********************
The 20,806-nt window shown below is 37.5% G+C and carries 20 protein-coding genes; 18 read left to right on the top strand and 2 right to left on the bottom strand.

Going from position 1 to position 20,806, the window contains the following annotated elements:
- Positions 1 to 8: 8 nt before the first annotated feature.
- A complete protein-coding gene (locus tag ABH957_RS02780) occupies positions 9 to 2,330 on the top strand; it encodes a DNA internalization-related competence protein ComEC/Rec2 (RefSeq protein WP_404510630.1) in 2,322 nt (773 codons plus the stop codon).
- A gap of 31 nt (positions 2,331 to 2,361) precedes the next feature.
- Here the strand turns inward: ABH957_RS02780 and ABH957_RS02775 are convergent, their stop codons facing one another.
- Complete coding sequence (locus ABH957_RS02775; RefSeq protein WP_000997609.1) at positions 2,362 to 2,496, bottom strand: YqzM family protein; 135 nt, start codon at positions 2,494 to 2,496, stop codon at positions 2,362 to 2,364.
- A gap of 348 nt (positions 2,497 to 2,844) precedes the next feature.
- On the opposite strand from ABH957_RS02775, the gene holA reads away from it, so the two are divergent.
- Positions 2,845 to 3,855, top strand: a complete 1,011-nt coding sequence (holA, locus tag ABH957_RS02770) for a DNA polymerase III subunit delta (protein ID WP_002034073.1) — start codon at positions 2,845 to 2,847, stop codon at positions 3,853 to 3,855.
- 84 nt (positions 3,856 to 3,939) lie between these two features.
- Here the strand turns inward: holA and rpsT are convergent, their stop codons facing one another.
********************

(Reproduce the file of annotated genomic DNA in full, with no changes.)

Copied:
The 20,806-nt window shown below is 37.5% G+C and carries 20 protein-coding genes; 18 read left to right on the top strand and 2 right to left on the bottom strand.

Going from position 1 to position 20,806, the window contains the following annotated elements:
- Positions 1 to 8: 8 nt before the first annotated feature.
- A complete protein-coding gene (locus tag ABH957_RS02780) occupies positions 9 to 2,330 on the top strand; it encodes a DNA internalization-related competence protein ComEC/Rec2 (RefSeq protein WP_404510630.1) in 2,322 nt (773 codons plus the stop codon).
- A gap of 31 nt (positions 2,331 to 2,361) precedes the next feature.
- Here the strand turns inward: ABH957_RS02780 and ABH957_RS02775 are convergent, their stop codons facing one another.
- Complete coding sequence (locus ABH957_RS02775; RefSeq protein WP_000997609.1) at positions 2,362 to 2,496, bottom strand: YqzM family protein; 135 nt, start codon at positions 2,494 to 2,496, stop codon at positions 2,362 to 2,364.
- A gap of 348 nt (positions 2,497 to 2,844) precedes the next feature.
- On the opposite strand from ABH957_RS02775, the gene holA reads away from it, so the two are divergent.
- Positions 2,845 to 3,855, top strand: a complete 1,011-nt coding sequence (holA, locus tag ABH957_RS02770) for a DNA polymerase III subunit delta (protein ID WP_002034073.1) — start codon at positions 2,845 to 2,847, stop codon at positions 3,853 to 3,855.
- 84 nt (positions 3,856 to 3,939) lie between these two features.
- Here the strand turns inward: holA and rpsT are convergent, their stop codons facing one another.